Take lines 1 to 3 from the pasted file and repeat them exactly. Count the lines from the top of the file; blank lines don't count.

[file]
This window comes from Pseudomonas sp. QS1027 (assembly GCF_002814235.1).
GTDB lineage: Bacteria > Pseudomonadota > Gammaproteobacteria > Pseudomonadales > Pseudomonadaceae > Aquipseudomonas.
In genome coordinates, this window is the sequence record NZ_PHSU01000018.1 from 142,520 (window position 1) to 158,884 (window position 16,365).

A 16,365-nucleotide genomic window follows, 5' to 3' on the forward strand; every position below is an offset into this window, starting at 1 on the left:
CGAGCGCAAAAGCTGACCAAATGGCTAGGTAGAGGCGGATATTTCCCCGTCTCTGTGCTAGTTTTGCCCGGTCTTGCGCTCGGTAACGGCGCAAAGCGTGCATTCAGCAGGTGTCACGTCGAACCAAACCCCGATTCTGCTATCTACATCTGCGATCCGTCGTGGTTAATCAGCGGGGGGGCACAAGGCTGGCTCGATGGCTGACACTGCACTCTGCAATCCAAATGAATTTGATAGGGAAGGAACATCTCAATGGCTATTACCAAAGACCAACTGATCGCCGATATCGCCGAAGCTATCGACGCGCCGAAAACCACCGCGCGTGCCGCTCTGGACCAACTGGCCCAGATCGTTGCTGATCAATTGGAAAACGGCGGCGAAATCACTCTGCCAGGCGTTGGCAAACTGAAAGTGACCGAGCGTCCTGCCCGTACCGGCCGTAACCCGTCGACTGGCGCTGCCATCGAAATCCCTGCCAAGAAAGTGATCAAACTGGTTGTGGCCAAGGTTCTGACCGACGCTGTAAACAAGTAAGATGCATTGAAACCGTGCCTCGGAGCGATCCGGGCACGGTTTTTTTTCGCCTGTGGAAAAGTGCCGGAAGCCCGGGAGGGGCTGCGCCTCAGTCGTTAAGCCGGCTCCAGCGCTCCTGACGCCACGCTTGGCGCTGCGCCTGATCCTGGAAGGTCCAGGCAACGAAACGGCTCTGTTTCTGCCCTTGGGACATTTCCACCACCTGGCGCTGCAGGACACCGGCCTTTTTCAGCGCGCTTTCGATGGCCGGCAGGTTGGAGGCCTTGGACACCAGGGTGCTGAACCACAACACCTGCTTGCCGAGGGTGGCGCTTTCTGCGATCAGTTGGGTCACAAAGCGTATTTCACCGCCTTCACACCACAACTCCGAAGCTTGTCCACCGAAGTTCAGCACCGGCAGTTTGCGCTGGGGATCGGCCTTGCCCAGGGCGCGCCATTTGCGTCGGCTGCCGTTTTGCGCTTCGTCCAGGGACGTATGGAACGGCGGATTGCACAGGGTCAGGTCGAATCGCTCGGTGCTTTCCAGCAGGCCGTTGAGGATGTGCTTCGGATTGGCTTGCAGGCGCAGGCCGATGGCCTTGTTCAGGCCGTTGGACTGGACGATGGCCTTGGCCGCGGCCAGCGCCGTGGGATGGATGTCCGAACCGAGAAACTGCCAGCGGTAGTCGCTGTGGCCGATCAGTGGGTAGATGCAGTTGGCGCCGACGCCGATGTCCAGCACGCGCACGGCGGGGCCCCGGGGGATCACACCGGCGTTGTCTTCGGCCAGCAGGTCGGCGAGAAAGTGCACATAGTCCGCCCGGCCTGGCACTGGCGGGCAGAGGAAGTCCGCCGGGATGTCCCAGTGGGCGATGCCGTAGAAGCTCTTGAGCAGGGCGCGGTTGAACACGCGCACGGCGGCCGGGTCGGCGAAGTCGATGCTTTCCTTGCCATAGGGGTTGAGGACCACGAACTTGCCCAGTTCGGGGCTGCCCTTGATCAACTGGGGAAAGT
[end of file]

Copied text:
This window comes from Pseudomonas sp. QS1027 (assembly GCF_002814235.1).
GTDB lineage: Bacteria > Pseudomonadota > Gammaproteobacteria > Pseudomonadales > Pseudomonadaceae > Aquipseudomonas.
In genome coordinates, this window is the sequence record NZ_PHSU01000018.1 from 142,520 (window position 1) to 158,884 (window position 16,365).